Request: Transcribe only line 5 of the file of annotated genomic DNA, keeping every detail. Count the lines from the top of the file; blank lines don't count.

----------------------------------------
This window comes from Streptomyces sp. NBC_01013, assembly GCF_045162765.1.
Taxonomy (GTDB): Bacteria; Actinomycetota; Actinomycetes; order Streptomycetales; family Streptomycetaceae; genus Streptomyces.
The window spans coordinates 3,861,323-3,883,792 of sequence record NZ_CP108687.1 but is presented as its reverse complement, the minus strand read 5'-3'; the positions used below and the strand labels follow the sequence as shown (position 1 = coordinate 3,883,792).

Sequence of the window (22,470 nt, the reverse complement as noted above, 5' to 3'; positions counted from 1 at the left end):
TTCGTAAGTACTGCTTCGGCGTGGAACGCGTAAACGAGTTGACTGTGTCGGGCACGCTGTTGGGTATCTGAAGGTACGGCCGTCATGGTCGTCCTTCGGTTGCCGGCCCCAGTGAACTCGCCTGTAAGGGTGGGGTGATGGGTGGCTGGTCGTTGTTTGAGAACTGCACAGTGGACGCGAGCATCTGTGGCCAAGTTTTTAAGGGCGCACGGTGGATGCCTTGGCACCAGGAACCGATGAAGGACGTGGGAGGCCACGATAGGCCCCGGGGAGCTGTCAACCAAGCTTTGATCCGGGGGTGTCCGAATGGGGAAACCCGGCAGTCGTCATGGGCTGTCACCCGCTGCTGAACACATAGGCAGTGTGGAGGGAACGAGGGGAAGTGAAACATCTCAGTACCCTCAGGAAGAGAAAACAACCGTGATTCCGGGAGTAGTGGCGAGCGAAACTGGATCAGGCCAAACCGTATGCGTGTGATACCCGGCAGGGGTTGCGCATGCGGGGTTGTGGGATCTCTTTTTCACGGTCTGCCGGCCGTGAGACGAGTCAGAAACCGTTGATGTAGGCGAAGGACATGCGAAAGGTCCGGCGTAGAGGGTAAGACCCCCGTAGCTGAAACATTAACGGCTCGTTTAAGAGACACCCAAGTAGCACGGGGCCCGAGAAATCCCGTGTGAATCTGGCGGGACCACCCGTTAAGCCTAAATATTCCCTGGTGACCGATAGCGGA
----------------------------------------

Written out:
TTCGTAAGTACTGCTTCGGCGTGGAACGCGTAAACGAGTTGACTGTGTCGGGCACGCTGTTGGGTATCTGAAGGTACGGCCGTCATGGTCGTCCTTCGGTTGCCGGCCCCAGTGAACTCGCCTGTAAGGGTGGGGTGATGGGTGGCTGGTCGTTGTTTGAGAACTGCACAGTGGACGCGAGCATCTGTGGCCAAGTTTTTAAGGGCGCACGGTGGATGCCTTGGCACCAGGAACCGATGAAGGACGTGGGAGGCCACGATAGGCCCCGGGGAGCTGTCAACCAAGCTTTGATCCGGGGGTGTCCGAATGGGGAAACCCGGCAGTCGTCATGGGCTGTCACCCGCTGCTGAACACATAGGCAGTGTGGAGGGAACGAGGGGAAGTGAAACATCTCAGTACCCTCAGGAAGAGAAAACAACCGTGATTCCGGGAGTAGTGGCGAGCGAAACTGGATCAGGCCAAACCGTATGCGTGTGATACCCGGCAGGGGTTGCGCATGCGGGGTTGTGGGATCTCTTTTTCACGGTCTGCCGGCCGTGAGACGAGTCAGAAACCGTTGATGTAGGCGAAGGACATGCGAAAGGTCCGGCGTAGAGGGTAAGACCCCCGTAGCTGAAACATTAACGGCTCGTTTAAGAGACACCCAAGTAGCACGGGGCCCGAGAAATCCCGTGTGAATCTGGCGGGACCACCCGTTAAGCCTAAATATTCCCTGGTGACCGATAGCGGA